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Group Dynamics (IBP)


Students of the Dutch bachelor’s programme, see Groepsdynamica

Entry requirements

Students are strongly advised to first follow the first-year (propaedeuse) course in Social and Organisational Psychology.


The course focuses on analysing group phenomena – such as group cohesion, group and sub-group formation, conformity, influence, leadership, joint activities, decision-making and intra- and intergroup conflicts – from the perspective of different theories of group dynamics. The focus lies not only on acquiring knowledge and understanding of different theoretical approaches, but also on how to apply these and develop good writing skills.

Course objectives

  • Knowledge and understanding: students will acquire a general knowledge of theories in the field of group dynamics, as well as of the methodological foundations of the discipline.

  • Applying knowledge and understanding: students will learn to apply a selection of insights into group dynamics to practical problems and to conceptualise these problems and offer recommendations. In addition, they will learn to design simple research studies in order to assess their analyses and recommendations (proposed interventions).

  • Writing skills: students will learn to clearly formulate their analyses and recommendations (see above), for colleagues in the field and a wider public (including potential clients).


For the timetables of your lectures, workgroups, and exams, select your study programme.
Psychology timetables

Lectures IBP
Exams IBP



Students need to register for lectures, workgroups and exams.
Instructions for registration in courses for the 2nd and 3rd year of the IBP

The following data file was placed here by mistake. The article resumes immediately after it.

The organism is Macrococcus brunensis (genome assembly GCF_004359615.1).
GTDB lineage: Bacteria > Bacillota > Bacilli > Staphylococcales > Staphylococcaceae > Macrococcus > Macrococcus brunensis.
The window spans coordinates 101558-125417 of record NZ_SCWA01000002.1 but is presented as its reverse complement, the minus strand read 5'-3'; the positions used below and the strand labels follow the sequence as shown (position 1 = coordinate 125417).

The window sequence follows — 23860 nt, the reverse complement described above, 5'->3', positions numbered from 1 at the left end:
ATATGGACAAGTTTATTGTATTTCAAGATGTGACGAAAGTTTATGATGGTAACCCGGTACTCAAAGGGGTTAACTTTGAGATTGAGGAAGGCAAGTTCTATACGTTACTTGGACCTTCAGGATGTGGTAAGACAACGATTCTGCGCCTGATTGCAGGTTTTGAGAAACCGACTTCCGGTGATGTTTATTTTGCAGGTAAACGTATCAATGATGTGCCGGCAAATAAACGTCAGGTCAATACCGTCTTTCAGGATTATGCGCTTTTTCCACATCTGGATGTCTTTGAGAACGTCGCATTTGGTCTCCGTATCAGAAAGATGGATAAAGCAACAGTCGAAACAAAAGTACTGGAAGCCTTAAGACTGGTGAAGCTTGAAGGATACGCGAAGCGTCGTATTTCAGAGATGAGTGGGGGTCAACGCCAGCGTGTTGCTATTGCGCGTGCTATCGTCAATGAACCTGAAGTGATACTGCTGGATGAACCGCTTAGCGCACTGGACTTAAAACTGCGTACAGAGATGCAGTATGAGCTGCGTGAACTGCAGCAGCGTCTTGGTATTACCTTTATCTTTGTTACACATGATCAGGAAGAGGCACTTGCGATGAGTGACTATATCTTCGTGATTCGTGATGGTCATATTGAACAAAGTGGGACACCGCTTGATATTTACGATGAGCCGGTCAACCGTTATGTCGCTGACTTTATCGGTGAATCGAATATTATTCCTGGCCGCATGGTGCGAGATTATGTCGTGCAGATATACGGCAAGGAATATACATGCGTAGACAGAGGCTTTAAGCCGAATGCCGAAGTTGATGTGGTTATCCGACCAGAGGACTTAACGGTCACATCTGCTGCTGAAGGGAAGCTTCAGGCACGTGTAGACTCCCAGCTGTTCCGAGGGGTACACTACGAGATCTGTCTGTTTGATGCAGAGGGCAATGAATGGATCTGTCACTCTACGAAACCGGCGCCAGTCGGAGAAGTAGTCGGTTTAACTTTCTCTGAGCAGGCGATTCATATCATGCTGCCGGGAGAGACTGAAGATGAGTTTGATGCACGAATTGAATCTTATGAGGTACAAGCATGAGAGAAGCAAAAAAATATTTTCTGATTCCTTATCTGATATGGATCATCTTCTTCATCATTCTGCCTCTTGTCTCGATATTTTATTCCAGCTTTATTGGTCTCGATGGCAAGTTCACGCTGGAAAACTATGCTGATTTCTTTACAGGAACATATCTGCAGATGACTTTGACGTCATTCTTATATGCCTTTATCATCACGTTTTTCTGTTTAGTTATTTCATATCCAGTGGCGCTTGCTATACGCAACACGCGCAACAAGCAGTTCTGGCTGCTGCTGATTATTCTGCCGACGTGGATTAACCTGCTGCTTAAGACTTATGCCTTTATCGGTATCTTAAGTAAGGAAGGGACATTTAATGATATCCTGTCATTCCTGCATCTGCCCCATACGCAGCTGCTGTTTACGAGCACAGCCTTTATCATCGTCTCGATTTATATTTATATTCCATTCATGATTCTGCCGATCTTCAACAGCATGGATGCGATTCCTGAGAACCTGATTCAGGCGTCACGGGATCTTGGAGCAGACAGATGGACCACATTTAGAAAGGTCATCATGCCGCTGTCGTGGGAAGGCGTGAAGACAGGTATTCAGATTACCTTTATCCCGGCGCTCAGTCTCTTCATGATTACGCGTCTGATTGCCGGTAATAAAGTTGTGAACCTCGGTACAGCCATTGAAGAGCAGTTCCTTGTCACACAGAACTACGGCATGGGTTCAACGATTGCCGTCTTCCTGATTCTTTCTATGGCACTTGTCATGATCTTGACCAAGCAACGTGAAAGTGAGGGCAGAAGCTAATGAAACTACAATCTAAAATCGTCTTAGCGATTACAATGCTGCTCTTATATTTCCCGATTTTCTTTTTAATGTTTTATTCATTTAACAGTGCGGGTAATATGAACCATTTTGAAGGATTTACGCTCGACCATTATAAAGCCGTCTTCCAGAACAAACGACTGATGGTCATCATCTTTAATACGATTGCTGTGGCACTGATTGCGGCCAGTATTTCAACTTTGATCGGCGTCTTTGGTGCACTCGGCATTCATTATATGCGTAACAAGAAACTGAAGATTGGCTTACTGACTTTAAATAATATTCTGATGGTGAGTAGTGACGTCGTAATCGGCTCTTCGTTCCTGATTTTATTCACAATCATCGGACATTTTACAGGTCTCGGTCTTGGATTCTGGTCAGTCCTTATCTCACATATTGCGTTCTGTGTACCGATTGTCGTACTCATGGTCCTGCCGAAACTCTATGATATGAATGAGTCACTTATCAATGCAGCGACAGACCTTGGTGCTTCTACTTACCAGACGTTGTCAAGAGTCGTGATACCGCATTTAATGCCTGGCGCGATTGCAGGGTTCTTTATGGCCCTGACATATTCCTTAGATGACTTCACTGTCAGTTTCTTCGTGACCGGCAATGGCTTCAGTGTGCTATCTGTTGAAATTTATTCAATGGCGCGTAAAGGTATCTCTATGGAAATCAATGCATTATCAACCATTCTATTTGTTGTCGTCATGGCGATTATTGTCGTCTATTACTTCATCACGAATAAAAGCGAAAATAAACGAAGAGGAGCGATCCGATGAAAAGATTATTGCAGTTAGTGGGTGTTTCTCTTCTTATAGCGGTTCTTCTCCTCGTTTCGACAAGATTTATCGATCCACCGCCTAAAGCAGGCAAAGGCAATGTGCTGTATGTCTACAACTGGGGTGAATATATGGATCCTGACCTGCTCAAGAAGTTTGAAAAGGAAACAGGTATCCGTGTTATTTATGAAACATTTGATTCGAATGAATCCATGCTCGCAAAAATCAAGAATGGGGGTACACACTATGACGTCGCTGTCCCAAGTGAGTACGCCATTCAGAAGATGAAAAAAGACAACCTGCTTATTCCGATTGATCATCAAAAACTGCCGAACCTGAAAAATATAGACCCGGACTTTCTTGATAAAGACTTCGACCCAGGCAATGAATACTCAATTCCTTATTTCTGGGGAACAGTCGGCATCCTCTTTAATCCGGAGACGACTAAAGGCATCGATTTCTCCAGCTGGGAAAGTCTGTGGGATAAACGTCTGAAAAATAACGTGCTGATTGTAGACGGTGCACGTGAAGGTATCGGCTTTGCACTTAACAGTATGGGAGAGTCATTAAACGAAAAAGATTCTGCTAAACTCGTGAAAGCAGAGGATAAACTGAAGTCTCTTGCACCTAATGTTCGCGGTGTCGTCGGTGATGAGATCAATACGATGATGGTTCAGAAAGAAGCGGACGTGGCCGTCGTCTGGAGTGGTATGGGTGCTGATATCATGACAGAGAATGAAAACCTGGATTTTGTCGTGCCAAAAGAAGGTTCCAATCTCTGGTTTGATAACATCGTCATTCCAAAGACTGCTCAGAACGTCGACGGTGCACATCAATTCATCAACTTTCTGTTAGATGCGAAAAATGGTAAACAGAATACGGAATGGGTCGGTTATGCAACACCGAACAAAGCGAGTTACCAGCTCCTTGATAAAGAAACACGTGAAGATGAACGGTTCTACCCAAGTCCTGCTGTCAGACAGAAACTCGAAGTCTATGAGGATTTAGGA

For information on registration periods consult the bachelor course registration


Students are not automatically enrolled for an examination. They can register via uSis from 100 to 10 calendar days before the date; students who are not registered will not be permitted to take the examination.
Registering for exams

Mode of instruction

Lectures: in 8 lectures, different theories of group dynamics are explained and applied to everyday group phenomena. The written assignments that students produce at different times during the course (in pairs) are also the subject of plenary discussions in the lectures.

4 written assignments, which are available via Blackboard, must be completed during the course: in these students apply theoretical insights to group phenomena, as described in newspaper articles and William Golding’s (1954) novel Lord of the Flies. This should lead to a concrete recommendation on how to solve these real-life or fictional problems. The analyses and recommendation should be clearly formulated, for colleagues and a wider public. In order to help the students master the above skills, these assignments focus on the following: formulating causal models in which theoretical analyses of particular group problems culminate in specific recommendations for group dynamic interventions; clearly formulating analyses and recommendations for colleagues and a wider public.; and developing simple designs to assess the value of the students’ own analyses and/or recommendations.

Assessment method

The examination counts for 60% of the final mark. The mark for the 4 written assignments counts for 40% of the final mark.

Regulations on grade calculation

The Faculty of Social and Behavioural Sciences has instituted that instructors use a software programme for the systematic detection of plagiarism in students’ written work. In case of fraud disciplinary actions will be taken. Please see the information concerning fraud .

Reading list

  • Forsyth, D.R. (2014). Group Dynamics (6th edition). Belmont, CA.: Wadsworth, Cengage Learning.

  • Golding, W. (1954). Lord of the Flies. London: Faber & Faber Limited (or a later English edition or Dutch translation, for example by Uitgeverij Athenaeum – Polak & Van Gennep, Amsterdam).

  • Assignments, timetable and regulations, available via Blackboard.

Contact information